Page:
Valuation of public utility property for rate-making purposes has been controversial since the beginning of public regulation. Despite much academic research and practical experience, there is no consensus of academicians or practitioners concerning the appropriate value of physical property used for providing service to customers. In public utility rate making, the value of this physical property, net of depreciation, is called the rate base. An important question is how well regulatory processes adjust the rate base for price level changes during periods of inflation.Statutes of the individual states determine how public utility property will be valued for rate-making purposes. Three basic methods are employed. Original cost jurisdictions set the rate base at the value of the property when it was first installed in a public utility application; the fair value method attempts to adjust the base to a level that more correctly reflects its current value; and the reproduction cost approach tries to establish a value that would permit reproduction of the property. Because the reproduction cost approach is not now being used by any state, this study focuses on the original cost and fair value methods.

Capital-Energy Substitutionin the Long Run

Joel Gibbons

DOI: 10.5547/ISSN0195-6574-EJ-Vol5-No2-7View Abstract

Econometric modeling of production relationships, especially those of manufacturing industries, entered a period of intense activity with the dramatic energy price shocks of the past ten years. This work has called attention to possibilities for substitution between energy and other factors, but it has not yet led to consensus on all the important issues.' One open issue has to do with the relative substitutability of fixed capital for energy, compared with the substitutability of other factors for energy. One set of studies, generally those based on international cross-section data, finds capital and energy to be Hicksian substitutes. Other studies, based on time series data, find them to be Hicksian complements.

Residential Electricity Demand Modeling in the Australian Capital Territory: Preliminary Results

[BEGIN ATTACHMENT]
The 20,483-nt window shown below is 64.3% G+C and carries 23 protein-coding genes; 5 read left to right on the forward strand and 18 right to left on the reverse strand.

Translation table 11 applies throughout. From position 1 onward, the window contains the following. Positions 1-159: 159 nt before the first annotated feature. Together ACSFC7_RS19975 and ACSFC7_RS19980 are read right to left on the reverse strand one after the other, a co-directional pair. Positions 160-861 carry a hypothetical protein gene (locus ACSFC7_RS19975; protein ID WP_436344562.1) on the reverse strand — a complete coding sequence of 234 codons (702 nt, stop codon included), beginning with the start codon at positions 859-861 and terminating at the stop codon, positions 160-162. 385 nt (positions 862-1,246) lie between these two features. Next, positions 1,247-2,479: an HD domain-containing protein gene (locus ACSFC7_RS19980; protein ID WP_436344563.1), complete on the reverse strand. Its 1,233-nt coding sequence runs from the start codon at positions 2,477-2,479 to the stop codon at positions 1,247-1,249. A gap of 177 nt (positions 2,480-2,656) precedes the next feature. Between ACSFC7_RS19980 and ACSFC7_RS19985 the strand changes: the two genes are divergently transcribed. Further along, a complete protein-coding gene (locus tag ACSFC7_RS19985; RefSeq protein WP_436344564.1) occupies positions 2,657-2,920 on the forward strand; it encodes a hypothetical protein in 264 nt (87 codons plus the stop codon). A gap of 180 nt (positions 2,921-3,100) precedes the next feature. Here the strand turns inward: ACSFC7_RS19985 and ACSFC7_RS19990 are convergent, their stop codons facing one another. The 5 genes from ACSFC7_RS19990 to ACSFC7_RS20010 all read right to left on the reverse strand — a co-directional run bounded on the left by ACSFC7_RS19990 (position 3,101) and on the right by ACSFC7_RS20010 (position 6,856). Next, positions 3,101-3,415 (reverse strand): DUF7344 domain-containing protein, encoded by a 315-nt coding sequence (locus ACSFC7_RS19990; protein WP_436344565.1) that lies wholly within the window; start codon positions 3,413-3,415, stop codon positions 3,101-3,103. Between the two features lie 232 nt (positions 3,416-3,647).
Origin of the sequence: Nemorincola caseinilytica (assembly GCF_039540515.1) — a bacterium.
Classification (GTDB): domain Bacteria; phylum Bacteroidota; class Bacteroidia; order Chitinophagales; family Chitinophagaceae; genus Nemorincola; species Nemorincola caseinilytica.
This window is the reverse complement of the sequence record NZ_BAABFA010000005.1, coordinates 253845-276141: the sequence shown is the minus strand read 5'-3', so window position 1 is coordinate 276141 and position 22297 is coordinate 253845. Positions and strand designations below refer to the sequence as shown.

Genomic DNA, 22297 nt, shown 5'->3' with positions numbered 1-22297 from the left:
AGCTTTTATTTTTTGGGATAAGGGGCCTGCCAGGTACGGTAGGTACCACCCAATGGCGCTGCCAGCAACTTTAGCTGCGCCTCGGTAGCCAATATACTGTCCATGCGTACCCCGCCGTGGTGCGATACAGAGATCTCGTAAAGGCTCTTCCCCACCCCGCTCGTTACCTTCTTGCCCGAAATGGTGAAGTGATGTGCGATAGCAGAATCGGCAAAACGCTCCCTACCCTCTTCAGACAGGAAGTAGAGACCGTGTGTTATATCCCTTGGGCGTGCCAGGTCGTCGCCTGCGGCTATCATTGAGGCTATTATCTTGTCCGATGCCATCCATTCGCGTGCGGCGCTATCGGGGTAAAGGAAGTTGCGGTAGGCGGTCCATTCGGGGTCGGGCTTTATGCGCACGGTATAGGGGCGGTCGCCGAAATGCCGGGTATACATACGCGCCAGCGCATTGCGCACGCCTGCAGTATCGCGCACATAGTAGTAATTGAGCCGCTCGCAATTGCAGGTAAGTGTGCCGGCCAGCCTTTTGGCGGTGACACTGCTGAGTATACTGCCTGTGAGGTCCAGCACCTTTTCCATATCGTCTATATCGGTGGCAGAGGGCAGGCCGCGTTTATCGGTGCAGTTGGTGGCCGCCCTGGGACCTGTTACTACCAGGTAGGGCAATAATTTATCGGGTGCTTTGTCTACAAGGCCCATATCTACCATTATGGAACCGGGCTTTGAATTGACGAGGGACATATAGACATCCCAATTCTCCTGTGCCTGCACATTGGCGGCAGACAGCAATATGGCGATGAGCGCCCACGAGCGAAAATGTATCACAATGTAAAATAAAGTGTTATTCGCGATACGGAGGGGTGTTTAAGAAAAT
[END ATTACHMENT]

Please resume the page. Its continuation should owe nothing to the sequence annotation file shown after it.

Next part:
W. A. Donnelly

DOI: 10.5547/ISSN0195-6574-EJ-Vol5-No2-8View Abstract

The demand for electricity has recently become a topic of major interest in Australia, where very little empirical analysis has been done (see Hawkins, 1975; Saddler et al., 1980; Department of National Development and Energy, 1981; Brian and Schuyers, 1981; and Donnelly and Saddler, 1982). Two of the policy issues being raised concern the appropriate pricing strategies that should be adopted by supplying authorities and the need for additional generating capacity. An understanding of the relative importance of the factors influencing electricity demand is required to aid public policy making, particularly since substantial investment is now being considered.

Cogeneration in the People's Republic of China

Qu Yu

DOI: 10.5547/ISSN0195-6574-EJ-Vol5-No2-9View Abstract

Cogeneration refers to the combined generation of heat and electric power. A common application is district heating. Cogeneration's ad-vantage stems from savings in investment and operating expenditures, and frequently also from greater reliability. It is geographically more restricted than large electricity networks since heat losses limit its distance from the generating station. Its optimal applications are therefore in load-intensive regions.

Are Federal Energy Tax Credits Effective? A Western United States Survey

Edwin H. Carpenter and S. Theodore Chester, Jr.

DOI: 10.5547/ISSN0195-6574-EJ-Vol5-No2-10View Abstract

The residential energy credit provided by the federal Energy Tax Act (1977) cannot be carried beyond December 31, 1987, and the Reagan administration has indicated a disinclination to support an extension of its provisions, in either its current or an altered form. Its likely demise indicates nothing about the Act's effectiveness in getting homeowners to invest in energy conservation or solar devices. Rather, it is a reflection of the Reagan philosophy of letting market conditions determine energy conservation decisions. Since the administration is not explicitly passing judgment on the success or failure of residential tax credits, important questions regarding their efficacy remain to be answered. This paper will attempt to shed light on this question. It will examine data derived from a random sample of Western United States homeowners to determine awareness and use of the federal energy tax credit; the role of climate and dwelling type; and the influence of selected socioeconomic factors on the use of energy tax credits. Most important, it will seek to determine the extent to which conservation decisions were contingent on the availability of the tax credits, i, e., what proportion of investments were made wholly or predominantly because of their special tax inducements and what proportion would have been made in any case.

Residential Electricity Demand: A Suggested Appliance Stock Equation

Christopher Garbacz

DOI: 10.5547/ISSN0195-6574-EJ-Vol5-No2-11View Abstract

A large amount of work in residential electricity demand has relied on logit estimation of a disaggregated appliance stock. (See the seminal work by McFadden et al., 1977.) While this approach may be suitable for certain types of models with certain goals in mind, a simple formulation of an appliance stock equation may sometimes be appropriate. For example, if the goal is to estimate seasonal patterns in elasticities employing a national micro-data set (as in the National Interim Energy Consumption Survey 1978-1979; see U.S. Department of Energy, 1980), then it may be appropriate to develop an appliance stock equation to predict the size of an appliance stock index (approximating a continuous variable). The present appliance stock equation is part of a three-equation model that is estimated in log-linear form via 2SLS.